Hack like a woman: How self-care and some agile techniques helped us win hackathon “Best in Show”;

tl;dr Went to hackathon; Hacked like women; Won.

Last week I went to my very first Hackathon – Hack Manchester 2018.

hackathonThrong

I was invited by the wonderful Clare Sudbery (a stop on my coding tour, and my remote evening pairing partner for a hobby-project puzzle game app). Clare put together an amazing and talented all-women team, including her SheSaysManchester mentee Luce Carter and her colleague at ThoughtWorks Cynthia Lee. It was the first time that most of us had ever met in person and we only had 25 hours to hack together a product.

hackingTeam

Clare’s blogpost describes the Time Machine we made and you can take a look at the code via the readme here.

One of the things that was raised in the award ceremony was that we behaved quite differently to your average hackathon team. No multi-packs of super-powered caffeine drinks, no bravado, no “seeing who could go the longest without sleep”. One the things we all agreed about in advance was the importance of self-care – I even brought some calming essential oils that we sprinkled on our tablecloth! Luce was adamant that we all got some sleep, so we discussed our optimum sleeping cycles and on the day, Luce and Cynthia left about 9pm but came back super early, I dropped around 1am and Clare (who just can’t put a coding problem down) went home around 4am but came back in a little later the next day. I reckon there wasn’t much more than an hour with no-one at all looking at the code.

We used very light-weight agile techniques, just enough to keep us on track and remember to take proper care of ourselves. We paired almost the whole time, rotating pairs every hour. After a few rotations we decided to “anchor” one person from each pair on a particular aspect (mostly, but not entirely “front end” vs “back end”) and have the other two swapping and sharing knowledge. We swapped laptops every time we swapped pairs, to make sure updating one machine was never too arduous.

DSC00193

We created a (sort of) User Story Map to understand what our “minimum viable” looked like, ticking off the stories as they were completed. We then copied out a couple of stories into a 3-column board for each one-hour “iteration” that we did. (You can see the “done” column here behind me on the left, we didn’t clear it down at the end of each iteration – it made us feel good to see it full).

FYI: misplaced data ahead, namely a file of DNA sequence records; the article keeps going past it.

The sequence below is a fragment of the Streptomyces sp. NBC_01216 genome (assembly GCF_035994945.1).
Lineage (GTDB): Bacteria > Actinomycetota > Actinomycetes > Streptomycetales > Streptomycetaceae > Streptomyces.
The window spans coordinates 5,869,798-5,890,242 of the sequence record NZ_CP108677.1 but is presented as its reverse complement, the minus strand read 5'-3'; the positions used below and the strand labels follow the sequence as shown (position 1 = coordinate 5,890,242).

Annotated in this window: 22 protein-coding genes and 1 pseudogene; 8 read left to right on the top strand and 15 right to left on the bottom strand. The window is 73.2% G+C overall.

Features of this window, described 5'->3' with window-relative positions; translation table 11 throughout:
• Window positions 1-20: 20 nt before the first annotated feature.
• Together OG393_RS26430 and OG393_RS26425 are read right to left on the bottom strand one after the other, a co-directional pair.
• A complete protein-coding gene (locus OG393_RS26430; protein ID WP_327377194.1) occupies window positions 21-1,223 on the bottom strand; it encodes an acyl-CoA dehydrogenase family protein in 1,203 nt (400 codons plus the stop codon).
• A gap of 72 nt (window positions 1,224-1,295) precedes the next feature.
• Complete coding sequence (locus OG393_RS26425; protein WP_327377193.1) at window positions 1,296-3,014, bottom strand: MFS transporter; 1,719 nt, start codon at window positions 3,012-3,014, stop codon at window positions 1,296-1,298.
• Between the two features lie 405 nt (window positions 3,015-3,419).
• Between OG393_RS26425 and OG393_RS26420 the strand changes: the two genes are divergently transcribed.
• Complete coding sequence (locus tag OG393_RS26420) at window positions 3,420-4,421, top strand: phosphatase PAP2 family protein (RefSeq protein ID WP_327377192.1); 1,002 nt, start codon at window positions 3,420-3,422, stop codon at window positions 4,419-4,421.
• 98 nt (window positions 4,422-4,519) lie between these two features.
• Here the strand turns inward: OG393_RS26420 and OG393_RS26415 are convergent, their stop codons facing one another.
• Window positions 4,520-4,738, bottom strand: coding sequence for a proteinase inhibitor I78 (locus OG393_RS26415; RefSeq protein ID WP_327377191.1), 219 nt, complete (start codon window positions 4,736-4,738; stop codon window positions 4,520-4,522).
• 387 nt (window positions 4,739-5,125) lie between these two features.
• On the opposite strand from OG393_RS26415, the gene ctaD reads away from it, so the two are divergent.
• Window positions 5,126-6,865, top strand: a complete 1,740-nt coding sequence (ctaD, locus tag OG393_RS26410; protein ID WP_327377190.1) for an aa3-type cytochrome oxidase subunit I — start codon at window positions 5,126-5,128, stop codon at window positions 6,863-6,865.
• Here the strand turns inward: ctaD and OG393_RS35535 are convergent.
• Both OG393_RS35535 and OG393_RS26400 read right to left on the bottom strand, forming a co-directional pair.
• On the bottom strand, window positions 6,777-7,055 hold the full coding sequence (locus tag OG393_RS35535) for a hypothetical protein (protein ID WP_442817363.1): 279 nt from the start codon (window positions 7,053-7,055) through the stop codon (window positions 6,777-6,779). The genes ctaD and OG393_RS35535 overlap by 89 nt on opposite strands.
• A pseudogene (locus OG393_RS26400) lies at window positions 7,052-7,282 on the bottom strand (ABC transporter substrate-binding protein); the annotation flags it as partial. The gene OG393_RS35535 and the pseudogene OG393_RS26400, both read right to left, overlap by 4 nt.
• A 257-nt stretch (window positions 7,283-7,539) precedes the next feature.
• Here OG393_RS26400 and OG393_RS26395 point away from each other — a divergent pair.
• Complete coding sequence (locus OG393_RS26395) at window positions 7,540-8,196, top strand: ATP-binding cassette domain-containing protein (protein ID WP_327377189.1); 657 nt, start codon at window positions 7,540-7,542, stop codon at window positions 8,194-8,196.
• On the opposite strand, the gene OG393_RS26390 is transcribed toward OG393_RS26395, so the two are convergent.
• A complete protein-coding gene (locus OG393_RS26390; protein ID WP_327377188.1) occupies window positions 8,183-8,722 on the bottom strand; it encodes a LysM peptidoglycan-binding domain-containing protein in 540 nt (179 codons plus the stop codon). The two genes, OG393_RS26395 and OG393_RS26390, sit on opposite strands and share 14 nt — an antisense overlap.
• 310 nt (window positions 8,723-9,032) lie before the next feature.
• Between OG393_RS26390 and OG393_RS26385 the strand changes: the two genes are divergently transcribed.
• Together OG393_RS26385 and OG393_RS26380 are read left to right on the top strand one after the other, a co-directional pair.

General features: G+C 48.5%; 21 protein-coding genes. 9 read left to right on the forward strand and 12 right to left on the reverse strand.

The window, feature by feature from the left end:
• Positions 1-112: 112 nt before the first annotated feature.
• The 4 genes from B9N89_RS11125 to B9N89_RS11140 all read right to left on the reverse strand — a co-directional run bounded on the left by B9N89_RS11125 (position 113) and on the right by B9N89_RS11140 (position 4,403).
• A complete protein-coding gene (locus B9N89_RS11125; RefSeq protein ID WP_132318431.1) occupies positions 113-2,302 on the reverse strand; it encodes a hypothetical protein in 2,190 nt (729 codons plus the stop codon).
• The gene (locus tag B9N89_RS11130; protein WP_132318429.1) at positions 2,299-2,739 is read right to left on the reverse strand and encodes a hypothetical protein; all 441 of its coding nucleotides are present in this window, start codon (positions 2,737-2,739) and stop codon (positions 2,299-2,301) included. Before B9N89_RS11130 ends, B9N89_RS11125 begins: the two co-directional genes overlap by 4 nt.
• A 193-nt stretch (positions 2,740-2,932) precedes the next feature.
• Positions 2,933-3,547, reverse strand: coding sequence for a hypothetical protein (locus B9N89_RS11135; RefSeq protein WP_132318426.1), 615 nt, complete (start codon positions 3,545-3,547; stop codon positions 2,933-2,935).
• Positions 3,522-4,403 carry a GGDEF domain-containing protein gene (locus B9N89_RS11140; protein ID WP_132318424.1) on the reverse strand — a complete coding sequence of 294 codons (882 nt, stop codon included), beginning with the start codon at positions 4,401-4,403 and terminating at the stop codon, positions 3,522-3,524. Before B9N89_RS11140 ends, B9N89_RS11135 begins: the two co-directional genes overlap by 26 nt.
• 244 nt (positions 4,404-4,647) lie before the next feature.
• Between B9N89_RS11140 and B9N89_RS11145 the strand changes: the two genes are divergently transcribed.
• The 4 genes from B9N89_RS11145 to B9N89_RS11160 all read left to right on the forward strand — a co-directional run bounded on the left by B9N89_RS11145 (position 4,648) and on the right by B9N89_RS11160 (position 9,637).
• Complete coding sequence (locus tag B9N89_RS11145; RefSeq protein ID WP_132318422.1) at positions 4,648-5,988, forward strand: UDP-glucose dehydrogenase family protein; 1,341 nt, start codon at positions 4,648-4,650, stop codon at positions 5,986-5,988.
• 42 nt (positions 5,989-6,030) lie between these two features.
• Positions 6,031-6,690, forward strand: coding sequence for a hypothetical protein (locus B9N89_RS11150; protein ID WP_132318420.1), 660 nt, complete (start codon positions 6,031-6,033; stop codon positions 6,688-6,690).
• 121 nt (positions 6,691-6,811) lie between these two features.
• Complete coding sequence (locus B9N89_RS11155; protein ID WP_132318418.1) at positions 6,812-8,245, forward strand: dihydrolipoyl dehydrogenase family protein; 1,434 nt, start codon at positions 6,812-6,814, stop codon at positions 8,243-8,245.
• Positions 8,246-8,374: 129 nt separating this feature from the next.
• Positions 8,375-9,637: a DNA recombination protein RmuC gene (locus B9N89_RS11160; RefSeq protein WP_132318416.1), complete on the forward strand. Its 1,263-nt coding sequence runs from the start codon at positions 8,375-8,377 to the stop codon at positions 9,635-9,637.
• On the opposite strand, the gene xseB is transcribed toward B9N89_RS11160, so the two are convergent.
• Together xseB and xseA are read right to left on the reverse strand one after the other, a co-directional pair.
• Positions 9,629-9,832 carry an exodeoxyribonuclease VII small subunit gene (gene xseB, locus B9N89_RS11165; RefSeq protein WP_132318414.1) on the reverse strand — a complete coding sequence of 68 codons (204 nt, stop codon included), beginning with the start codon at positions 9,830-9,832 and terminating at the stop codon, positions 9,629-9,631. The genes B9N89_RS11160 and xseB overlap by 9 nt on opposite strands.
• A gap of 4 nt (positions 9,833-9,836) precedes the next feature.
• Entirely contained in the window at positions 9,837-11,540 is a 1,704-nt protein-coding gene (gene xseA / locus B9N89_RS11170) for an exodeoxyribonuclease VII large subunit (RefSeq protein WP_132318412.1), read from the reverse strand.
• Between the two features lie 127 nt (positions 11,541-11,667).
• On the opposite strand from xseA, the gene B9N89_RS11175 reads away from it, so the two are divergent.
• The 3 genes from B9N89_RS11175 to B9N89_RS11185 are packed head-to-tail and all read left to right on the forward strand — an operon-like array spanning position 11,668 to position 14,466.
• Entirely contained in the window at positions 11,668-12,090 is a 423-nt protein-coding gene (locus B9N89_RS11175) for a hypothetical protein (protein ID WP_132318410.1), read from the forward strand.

At the end of each one hour iteration we did a 5-minute quick and dirty “review -retrospective hybrid” (“What did you get working? Give us a look! What should we change?), and then had a ten minute proper break away from our table. Given the super-tight time constraints that seems crazy I know – “wasting’ a quarter of the available time, and then in addition slacking off to get some sleep – but we are all absolutely convinced that these high-pressure environments make self-care, sustainable pace, and stepping away from the keyboard even more important than usual. Plus we often stepped back to our table with a new idea or a fresh approach.

The atmosphere on our team was a wonderful mix of hilarity (we were making a time machine after all), positive re-enforcement (we were all so stoked when things worked and voiced our appreciations with “oohs” and “ahhs”) and empathy (checking in with each other). And we flexed. Nothing was set in stone – for example on Sunday, when I was saturated from collaborating, it was just fine for me to work on my own for a bit with my headphones on.

awared

Sadly I missed the Awards Ceremony as I needed to take the 5-hour train journey home to my family, but I got back just in time to flip on the live stream half way through and see the announcement that we had won Best In Show (the first ever all-women team to do so), with my lovely team-mates waving at me from the stage. The announcer said something along the lines of “They are not winning because they are women, but because they are brilliant developers”. I am of course very pleased that they were clear that our gender hadn’t influenced the judging, but I’m not entirely certain that hacking like women wasn’t key to our success.

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